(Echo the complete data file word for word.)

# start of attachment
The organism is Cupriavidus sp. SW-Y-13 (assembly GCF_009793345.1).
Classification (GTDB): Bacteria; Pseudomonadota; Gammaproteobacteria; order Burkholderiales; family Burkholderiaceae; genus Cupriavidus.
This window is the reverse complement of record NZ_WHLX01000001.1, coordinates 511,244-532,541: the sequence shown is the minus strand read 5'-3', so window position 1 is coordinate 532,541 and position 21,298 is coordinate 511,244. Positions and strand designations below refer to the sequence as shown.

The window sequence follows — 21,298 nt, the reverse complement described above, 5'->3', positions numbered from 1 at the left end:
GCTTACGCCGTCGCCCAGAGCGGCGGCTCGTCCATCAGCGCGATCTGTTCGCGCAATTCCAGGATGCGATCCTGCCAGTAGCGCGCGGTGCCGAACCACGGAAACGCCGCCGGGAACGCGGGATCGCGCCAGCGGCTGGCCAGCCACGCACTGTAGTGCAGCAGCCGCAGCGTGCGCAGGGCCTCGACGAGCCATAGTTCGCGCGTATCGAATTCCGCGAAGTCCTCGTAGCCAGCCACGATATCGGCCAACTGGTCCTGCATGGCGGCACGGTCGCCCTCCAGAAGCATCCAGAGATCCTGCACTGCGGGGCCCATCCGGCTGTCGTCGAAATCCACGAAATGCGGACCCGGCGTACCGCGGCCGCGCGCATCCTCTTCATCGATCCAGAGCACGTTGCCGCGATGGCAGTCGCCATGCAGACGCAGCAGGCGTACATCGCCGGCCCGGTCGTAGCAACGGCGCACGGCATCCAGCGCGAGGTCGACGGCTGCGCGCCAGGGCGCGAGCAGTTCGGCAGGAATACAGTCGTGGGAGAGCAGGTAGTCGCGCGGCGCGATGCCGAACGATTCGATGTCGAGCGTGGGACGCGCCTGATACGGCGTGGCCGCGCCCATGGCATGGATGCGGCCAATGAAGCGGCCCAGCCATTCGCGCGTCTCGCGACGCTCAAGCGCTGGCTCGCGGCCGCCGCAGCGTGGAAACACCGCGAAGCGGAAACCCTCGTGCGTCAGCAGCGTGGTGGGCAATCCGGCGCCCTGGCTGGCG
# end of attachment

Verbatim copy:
The organism is Cupriavidus sp. SW-Y-13 (assembly GCF_009793345.1).
Classification (GTDB): Bacteria; Pseudomonadota; Gammaproteobacteria; order Burkholderiales; family Burkholderiaceae; genus Cupriavidus.
This window is the reverse complement of record NZ_WHLX01000001.1, coordinates 511,244-532,541: the sequence shown is the minus strand read 5'-3', so window position 1 is coordinate 532,541 and position 21,298 is coordinate 511,244. Positions and strand designations below refer to the sequence as shown.

The window sequence follows — 21,298 nt, the reverse complement described above, 5'->3', positions numbered from 1 at the left end:
GCTTACGCCGTCGCCCAGAGCGGCGGCTCGTCCATCAGCGCGATCTGTTCGCGCAATTCCAGGATGCGATCCTGCCAGTAGCGCGCGGTGCCGAACCACGGAAACGCCGCCGGGAACGCGGGATCGCGCCAGCGGCTGGCCAGCCACGCACTGTAGTGCAGCAGCCGCAGCGTGCGCAGGGCCTCGACGAGCCATAGTTCGCGCGTATCGAATTCCGCGAAGTCCTCGTAGCCAGCCACGATATCGGCCAACTGGTCCTGCATGGCGGCACGGTCGCCCTCCAGAAGCATCCAGAGATCCTGCACTGCGGGGCCCATCCGGCTGTCGTCGAAATCCACGAAATGCGGACCCGGCGTACCGCGGCCGCGCGCATCCTCTTCATCGATCCAGAGCACGTTGCCGCGATGGCAGTCGCCATGCAGACGCAGCAGGCGTACATCGCCGGCCCGGTCGTAGCAACGGCGCACGGCATCCAGCGCGAGGTCGACGGCTGCGCGCCAGGGCGCGAGCAGTTCGGCAGGAATACAGTCGTGGGAGAGCAGGTAGTCGCGCGGCGCGATGCCGAACGATTCGATGTCGAGCGTGGGACGCGCCTGATACGGCGTGGCCGCGCCCATGGCATGGATGCGGCCAATGAAGCGGCCCAGCCATTCGCGCGTCTCGCGACGCTCAAGCGCTGGCTCGCGGCCGCCGCAGCGTGGAAACACCGCGAAGCGGAAACCCTCGTGCGTCAGCAGCGTGGTGGGCAATCCGGCGCCCTGGCTGGCG